Experiential Cinema

Immersive theatre is all the rage with the kids these days.

Thanks to such trendy companies as Punchdrunk (Sleep No More) overseas and Third Rail Projects (Then She Fell) stateside — not to mention a procession of facile imitations, far from facsimiles — audiences have become rather taken with theatrical experiences that breach the traditional distance between the observer and the observed, commonly separated by the proscenium arch. Largely doing away with solitary stages altogether —and the fourth walls that come with them — these expansively-roving spectacles quite literally surround the crowd, immersing us in the world of the show. As with all lucrative fads, more conventional fare, produced in customary theaters, have attempted to channel this ingenuity, merging it with the tastes of ticket buyers who may not want to leave the comfort of their seats.

And in a string of recent releases, this takeover seems to be extending to multiplexes as well. Though most movies try to create a mise-en-scène that reflects their depicted fictional worlds somehow, four flicks currently in theaters run the gamut of how far filmmakers can stretch this aim; they all strive to bring the audience into the mind of an adolescent, and adolescence itself, in different ways and to various degrees.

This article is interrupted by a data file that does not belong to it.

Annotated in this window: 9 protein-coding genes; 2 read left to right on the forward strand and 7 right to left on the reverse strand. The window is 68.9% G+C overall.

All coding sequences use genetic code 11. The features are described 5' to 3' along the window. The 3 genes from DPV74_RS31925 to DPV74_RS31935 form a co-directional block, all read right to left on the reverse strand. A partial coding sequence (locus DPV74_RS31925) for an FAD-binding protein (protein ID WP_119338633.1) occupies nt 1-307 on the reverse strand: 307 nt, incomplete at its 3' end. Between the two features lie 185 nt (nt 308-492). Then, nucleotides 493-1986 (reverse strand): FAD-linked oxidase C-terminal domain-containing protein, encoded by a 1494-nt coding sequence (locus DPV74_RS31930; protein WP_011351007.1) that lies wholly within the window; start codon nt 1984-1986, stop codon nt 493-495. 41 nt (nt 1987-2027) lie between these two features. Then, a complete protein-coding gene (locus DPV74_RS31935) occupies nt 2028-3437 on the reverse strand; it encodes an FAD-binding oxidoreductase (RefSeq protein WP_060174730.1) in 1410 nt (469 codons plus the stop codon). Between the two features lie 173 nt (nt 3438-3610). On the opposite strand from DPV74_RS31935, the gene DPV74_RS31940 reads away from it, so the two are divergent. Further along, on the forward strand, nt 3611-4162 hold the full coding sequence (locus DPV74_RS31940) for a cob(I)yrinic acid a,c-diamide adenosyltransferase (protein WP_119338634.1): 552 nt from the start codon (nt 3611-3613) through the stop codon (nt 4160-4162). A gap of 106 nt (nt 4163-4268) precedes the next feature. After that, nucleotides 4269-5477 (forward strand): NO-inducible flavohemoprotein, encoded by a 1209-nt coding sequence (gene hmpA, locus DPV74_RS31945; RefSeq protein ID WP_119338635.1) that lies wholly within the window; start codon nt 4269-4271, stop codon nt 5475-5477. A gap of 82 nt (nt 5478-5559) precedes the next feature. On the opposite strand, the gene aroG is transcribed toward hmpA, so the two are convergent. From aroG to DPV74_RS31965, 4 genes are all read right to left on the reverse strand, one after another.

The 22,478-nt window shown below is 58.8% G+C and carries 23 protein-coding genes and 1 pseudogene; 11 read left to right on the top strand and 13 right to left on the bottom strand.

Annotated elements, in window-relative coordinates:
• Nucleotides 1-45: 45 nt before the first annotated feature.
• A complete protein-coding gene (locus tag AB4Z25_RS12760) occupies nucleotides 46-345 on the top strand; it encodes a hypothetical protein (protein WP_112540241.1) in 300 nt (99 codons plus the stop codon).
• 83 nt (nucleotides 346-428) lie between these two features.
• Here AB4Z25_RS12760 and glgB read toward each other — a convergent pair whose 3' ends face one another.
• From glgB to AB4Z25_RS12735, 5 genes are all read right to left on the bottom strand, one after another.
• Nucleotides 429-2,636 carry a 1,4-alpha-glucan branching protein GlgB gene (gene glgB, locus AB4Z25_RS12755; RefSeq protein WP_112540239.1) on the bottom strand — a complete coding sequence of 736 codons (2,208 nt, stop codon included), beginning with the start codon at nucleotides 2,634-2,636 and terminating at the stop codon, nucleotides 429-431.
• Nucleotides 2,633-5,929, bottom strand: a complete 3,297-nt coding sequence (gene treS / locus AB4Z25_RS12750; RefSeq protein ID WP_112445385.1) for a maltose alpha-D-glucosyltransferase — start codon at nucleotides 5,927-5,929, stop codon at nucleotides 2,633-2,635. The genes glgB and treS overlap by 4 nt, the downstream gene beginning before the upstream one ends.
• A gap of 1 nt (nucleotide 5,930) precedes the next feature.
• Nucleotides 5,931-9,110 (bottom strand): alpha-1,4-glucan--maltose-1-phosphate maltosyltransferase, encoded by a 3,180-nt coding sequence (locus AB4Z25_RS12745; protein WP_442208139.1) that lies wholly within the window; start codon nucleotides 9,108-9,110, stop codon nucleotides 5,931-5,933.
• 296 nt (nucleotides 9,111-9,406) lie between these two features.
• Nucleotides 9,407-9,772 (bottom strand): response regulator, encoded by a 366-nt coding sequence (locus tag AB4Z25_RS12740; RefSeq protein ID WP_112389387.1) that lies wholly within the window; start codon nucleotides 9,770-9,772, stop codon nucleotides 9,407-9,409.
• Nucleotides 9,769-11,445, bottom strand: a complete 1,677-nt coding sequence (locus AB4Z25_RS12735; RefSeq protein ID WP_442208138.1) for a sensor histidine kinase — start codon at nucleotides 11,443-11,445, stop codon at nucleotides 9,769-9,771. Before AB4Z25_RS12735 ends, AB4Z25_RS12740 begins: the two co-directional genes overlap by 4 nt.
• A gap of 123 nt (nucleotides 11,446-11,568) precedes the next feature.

Eighth Grade and Night Comes On take more standard approaches, at least stylistically. Both plumb the grounded emotional depths of their characters through precise writing and performing, but the camera remains merely observational, a fly on the walls of their lives. We always stay by their respective sides, reinforcing the intimacy between us and them, but the camera clearly demarcates their perspective from our own; we’re on the outside looking in.

We the Animals and Madeline’s Madeline, on the other hand, delve into the deeper recesses of their leads’ psyches. Since kids perceive the world more radically than their adult counterparts, both movies — like immersive theatre — drastically deconstruct the assumed relationship between the viewer and the viewed, blurring the line between the two by plunging the former into the wonderful chaos of the latter. We’re not just watching a movie; thanks to their dynamic cinematography, editing, and sound design, we’re experiencing the children’s worlds through their eyes, impressionistically and expressionistically. It’s a classic, yet new-age, example of content dictating form, which in turn transforms how we conceive content.

They’re experiential cinema at its finest.

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